Article By CEO World
ou can spend piles of money on leadership development workshops and seminars and still end up with leaders who have more knowledge than wisdom. But wisdom is what it takes to build the trust that strong leadership requires, and that trust comes from building relationships on the job, day by day, week by week, one interaction at a time.
At the same time, trust between leaders and their team is easily damaged—all it takes is one ill-timed rant, one insensitive comment, one disrespectful interaction. Which is not to say that leaders can’t make mistakes, provided they are able to then listen openly to other people’s concerns or complaints. Great leaders have people around them whom they trust and who trust them enough to tell the truth—and great leaders have the self-confidence to hear that feedback without reacting defensively or with excuses.
Trust is also necessary for collaboration; teams must feel that they can trust each other and, crucially, their leader, if they are to open themselves up for successful collaboration. This is especially important when things get challenging, such as during times of change (and these days, change is constant in most organizations) or when there’s friction among team members. In that case, it is incumbent upon leaders to model behavior that keeps the team resilient and focused forward.
As I explain in my new book Leadership through Trust and Collaboration, building and maintaining trust is simple, even if it’s not always easy. As you will see in the following tips, the skills required are in the toolkit of simply being human. It’s just up to leaders to learn how to master them in tough moments of their day.
Remember the joy: I learned this and much more from my beloved brother, who imparted insightful personal leadership and life lessons as he was facing the cancer that ultimately took him from us. He pointed out that there is joy to be found every day, and leaders should both remember the joy that they take in their work and help their teams to always remember what drew them to the job. “You think you have problems, but you don’t,” Keith said. “All you have is opportunities.” And isn’t the opportunity to solve problems why people become leaders in the first place?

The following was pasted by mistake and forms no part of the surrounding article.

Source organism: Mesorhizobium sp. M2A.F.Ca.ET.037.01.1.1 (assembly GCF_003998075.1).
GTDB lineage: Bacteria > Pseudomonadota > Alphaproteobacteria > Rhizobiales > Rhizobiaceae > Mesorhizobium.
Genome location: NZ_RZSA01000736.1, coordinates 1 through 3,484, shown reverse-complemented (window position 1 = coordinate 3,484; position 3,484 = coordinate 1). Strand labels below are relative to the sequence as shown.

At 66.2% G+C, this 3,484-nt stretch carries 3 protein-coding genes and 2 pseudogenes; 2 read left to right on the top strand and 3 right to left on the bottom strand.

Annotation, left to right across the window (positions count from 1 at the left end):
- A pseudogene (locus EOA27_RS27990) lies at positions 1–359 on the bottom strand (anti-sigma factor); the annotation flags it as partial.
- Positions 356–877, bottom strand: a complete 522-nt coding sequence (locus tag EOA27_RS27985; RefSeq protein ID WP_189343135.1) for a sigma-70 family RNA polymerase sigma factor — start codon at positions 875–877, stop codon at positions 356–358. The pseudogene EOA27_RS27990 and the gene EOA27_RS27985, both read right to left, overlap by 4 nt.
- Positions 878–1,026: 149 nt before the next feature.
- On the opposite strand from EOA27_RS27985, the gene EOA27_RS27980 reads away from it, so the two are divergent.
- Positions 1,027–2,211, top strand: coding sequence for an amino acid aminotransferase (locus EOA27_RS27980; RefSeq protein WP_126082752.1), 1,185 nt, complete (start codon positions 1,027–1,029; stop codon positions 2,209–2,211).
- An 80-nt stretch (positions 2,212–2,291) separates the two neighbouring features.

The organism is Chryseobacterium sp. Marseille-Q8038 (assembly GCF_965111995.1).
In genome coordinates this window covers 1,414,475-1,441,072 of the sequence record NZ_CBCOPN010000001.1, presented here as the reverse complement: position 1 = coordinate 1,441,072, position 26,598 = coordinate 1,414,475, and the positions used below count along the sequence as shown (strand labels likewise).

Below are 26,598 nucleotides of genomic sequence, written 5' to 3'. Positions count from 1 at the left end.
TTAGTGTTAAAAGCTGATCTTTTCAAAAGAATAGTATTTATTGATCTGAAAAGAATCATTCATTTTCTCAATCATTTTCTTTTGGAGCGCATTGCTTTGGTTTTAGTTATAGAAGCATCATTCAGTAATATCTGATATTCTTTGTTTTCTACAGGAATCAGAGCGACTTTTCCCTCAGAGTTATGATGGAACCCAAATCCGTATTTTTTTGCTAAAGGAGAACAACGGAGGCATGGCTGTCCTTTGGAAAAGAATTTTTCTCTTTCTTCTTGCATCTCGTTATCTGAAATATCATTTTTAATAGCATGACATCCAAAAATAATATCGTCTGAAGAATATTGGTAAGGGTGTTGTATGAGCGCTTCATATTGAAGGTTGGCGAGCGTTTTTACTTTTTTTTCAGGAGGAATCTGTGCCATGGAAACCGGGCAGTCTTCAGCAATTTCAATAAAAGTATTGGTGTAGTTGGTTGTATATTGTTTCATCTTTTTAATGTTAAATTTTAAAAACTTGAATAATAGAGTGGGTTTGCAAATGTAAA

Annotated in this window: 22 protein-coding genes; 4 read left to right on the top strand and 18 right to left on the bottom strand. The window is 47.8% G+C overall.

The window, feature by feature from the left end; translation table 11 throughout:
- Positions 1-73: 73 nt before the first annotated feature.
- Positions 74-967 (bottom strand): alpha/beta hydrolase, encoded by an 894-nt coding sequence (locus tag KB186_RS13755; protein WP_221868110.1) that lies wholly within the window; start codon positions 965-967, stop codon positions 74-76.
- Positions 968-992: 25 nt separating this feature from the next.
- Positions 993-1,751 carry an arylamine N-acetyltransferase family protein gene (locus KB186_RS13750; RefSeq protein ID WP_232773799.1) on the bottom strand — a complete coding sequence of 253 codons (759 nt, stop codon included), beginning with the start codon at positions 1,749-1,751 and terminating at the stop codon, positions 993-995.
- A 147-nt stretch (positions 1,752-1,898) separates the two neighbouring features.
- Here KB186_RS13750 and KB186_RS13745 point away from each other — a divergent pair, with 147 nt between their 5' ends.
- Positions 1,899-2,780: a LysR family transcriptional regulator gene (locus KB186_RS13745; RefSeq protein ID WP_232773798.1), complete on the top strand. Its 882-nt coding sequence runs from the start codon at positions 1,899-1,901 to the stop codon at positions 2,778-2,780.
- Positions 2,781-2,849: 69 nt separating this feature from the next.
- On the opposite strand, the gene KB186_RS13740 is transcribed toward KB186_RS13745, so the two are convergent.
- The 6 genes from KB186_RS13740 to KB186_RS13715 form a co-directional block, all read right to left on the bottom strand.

Be kind: Like I said: simple. Being kind is a bottom-line skill for building trust. Sometimes, when leaders are stressed, exhausted from putting out fires, or juggling too much at once, they forget to be kind—or maybe they’re just in too much of a hurry in today’s get-it-done-yesterday business climate. But the best leaders know how to present feedback in ways that are more helpful than painful, and that it’s possible to disagree without being disagreeable. If people feel secure that you will be kind even when faced with difficulties, they will approach their work with enthusiasm rather than fear.
Stay focused on the big picture: Let’s say two members of your team have hit a rough spot in their collaboration and started bickering. Each of them comes to you individually with a list of tit-for-tat grievances. As a leader, you have choices in how you respond. You can get down in the weeds with them and try to deal with every little perceived injury, or you can step back and take a broader view in order to look for the underlying issue that might have triggered the problems. Perhaps it was a stressful weekend of work, a single regrettable email, or a basic misunderstanding of the project goals. Stepping back, considering the big picture, and reminding your team of their common goals and humanity can help defuse small problems before they damage trust and collaboration.
Master self-control: The truth is, everybody thinks they have self-control—until they don’t. Perhaps no one skill is more important to leadership (and life in general!) than self-control. It’s what stops snarky remarks in their tracks, turns down the heat on potential rants, keeps you from hitting send on that outraged email, and ensures you will remember the previous three skills of joy, kindness and focusing on the big picture. Self-control is a muscle that can be strengthened, and it starts with mindfulness, because the first step is noticing—noticing that you are in a stressful moment, that you are triggered, feeling angry, are tempted to lash out. Then, instead of reacting, you take a breath and choose your response, hopefully with kindness. Maybe someone is being unkind to you. Can you notice if that person is under stress and taking it out on you? Can you then step back, and choose a kind—or at least benign—response? (“Thank you for bringing that to my attention.”) Maybe you’re under stress and feeling like lashing out. Can you notice your stress, take a breath, and choose kindness to yourself and others? Maybe you just need a walk outside, a quiet moment, a few minutes of meditation, or a healthy snack to regain your equilibrium. Learning to pause and notice is the first step in developing self-control, and it’s a strength anyone can develop with practice.
Self-control is perhaps the most difficult of the simple skills great leaders must master, but it’s also necessary in order to make use of the other tools. And that’s the kind of wisdom great leaders develop just by showing up on the job every day